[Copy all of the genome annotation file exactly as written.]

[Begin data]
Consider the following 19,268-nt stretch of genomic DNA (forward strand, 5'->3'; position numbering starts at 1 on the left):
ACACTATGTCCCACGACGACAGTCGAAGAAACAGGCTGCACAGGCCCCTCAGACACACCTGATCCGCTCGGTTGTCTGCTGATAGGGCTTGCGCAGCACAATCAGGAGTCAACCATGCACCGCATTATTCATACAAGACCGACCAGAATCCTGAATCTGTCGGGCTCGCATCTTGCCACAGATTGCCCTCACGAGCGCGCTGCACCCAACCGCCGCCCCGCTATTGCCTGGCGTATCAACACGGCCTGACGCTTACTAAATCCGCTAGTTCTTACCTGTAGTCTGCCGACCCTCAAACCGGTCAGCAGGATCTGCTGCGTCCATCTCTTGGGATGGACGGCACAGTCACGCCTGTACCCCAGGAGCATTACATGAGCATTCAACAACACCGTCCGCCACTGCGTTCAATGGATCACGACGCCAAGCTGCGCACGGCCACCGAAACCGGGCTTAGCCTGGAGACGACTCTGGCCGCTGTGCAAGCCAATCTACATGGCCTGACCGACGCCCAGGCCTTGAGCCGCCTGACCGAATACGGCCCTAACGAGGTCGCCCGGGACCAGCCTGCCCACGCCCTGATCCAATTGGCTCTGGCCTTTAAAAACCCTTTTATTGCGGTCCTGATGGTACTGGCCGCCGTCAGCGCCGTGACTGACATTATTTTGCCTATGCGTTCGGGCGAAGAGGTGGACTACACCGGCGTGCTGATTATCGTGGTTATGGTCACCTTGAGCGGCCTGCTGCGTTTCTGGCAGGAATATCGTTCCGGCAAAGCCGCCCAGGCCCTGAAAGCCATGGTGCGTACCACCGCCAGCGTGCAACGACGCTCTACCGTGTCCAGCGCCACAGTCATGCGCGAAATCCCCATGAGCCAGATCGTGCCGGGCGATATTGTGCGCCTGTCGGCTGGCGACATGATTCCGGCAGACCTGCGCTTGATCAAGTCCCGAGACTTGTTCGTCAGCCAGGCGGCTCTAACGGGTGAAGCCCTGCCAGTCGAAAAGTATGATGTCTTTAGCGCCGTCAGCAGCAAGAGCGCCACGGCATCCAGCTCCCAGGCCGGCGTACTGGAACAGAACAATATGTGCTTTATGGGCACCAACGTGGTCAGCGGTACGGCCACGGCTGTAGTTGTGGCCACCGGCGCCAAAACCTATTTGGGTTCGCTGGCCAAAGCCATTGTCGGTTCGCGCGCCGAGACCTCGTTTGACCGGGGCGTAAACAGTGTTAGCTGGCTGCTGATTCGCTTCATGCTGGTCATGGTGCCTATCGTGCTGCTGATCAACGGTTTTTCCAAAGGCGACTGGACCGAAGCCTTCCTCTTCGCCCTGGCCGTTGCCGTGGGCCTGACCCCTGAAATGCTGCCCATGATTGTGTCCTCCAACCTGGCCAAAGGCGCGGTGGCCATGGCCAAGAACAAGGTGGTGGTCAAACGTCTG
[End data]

Consider the following 19,268-nt stretch of genomic DNA (forward strand, 5'->3'; position numbering starts at 1 on the left):
ACACTATGTCCCACGACGACAGTCGAAGAAACAGGCTGCACAGGCCCCTCAGACACACCTGATCCGCTCGGTTGTCTGCTGATAGGGCTTGCGCAGCACAATCAGGAGTCAACCATGCACCGCATTATTCATACAAGACCGACCAGAATCCTGAATCTGTCGGGCTCGCATCTTGCCACAGATTGCCCTCACGAGCGCGCTGCACCCAACCGCCGCCCCGCTATTGCCTGGCGTATCAACACGGCCTGACGCTTACTAAATCCGCTAGTTCTTACCTGTAGTCTGCCGACCCTCAAACCGGTCAGCAGGATCTGCTGCGTCCATCTCTTGGGATGGACGGCACAGTCACGCCTGTACCCCAGGAGCATTACATGAGCATTCAACAACACCGTCCGCCACTGCGTTCAATGGATCACGACGCCAAGCTGCGCACGGCCACCGAAACCGGGCTTAGCCTGGAGACGACTCTGGCCGCTGTGCAAGCCAATCTACATGGCCTGACCGACGCCCAGGCCTTGAGCCGCCTGACCGAATACGGCCCTAACGAGGTCGCCCGGGACCAGCCTGCCCACGCCCTGATCCAATTGGCTCTGGCCTTTAAAAACCCTTTTATTGCGGTCCTGATGGTACTGGCCGCCGTCAGCGCCGTGACTGACATTATTTTGCCTATGCGTTCGGGCGAAGAGGTGGACTACACCGGCGTGCTGATTATCGTGGTTATGGTCACCTTGAGCGGCCTGCTGCGTTTCTGGCAGGAATATCGTTCCGGCAAAGCCGCCCAGGCCCTGAAAGCCATGGTGCGTACCACCGCCAGCGTGCAACGACGCTCTACCGTGTCCAGCGCCACAGTCATGCGCGAAATCCCCATGAGCCAGATCGTGCCGGGCGATATTGTGCGCCTGTCGGCTGGCGACATGATTCCGGCAGACCTGCGCTTGATCAAGTCCCGAGACTTGTTCGTCAGCCAGGCGGCTCTAACGGGTGAAGCCCTGCCAGTCGAAAAGTATGATGTCTTTAGCGCCGTCAGCAGCAAGAGCGCCACGGCATCCAGCTCCCAGGCCGGCGTACTGGAACAGAACAATATGTGCTTTATGGGCACCAACGTGGTCAGCGGTACGGCCACGGCTGTAGTTGTGGCCACCGGCGCCAAAACCTATTTGGGTTCGCTGGCCAAAGCCATTGTCGGTTCGCGCGCCGAGACCTCGTTTGACCGGGGCGTAAACAGTGTTAGCTGGCTGCTGATTCGCTTCATGCTGGTCATGGTGCCTATCGTGCTGCTGATCAACGGTTTTTCCAAAGGCGACTGGACCGAAGCCTTCCTCTTCGCCCTGGCCGTTGCCGTGGGCCTGACCCCTGAAATGCTGCCCATGATTGTGTCCTCCAACCTGGCCAAAGGCGCGGTGGCCATGGCCAAGAACAAGGTGGTGGTCAAACGTCTG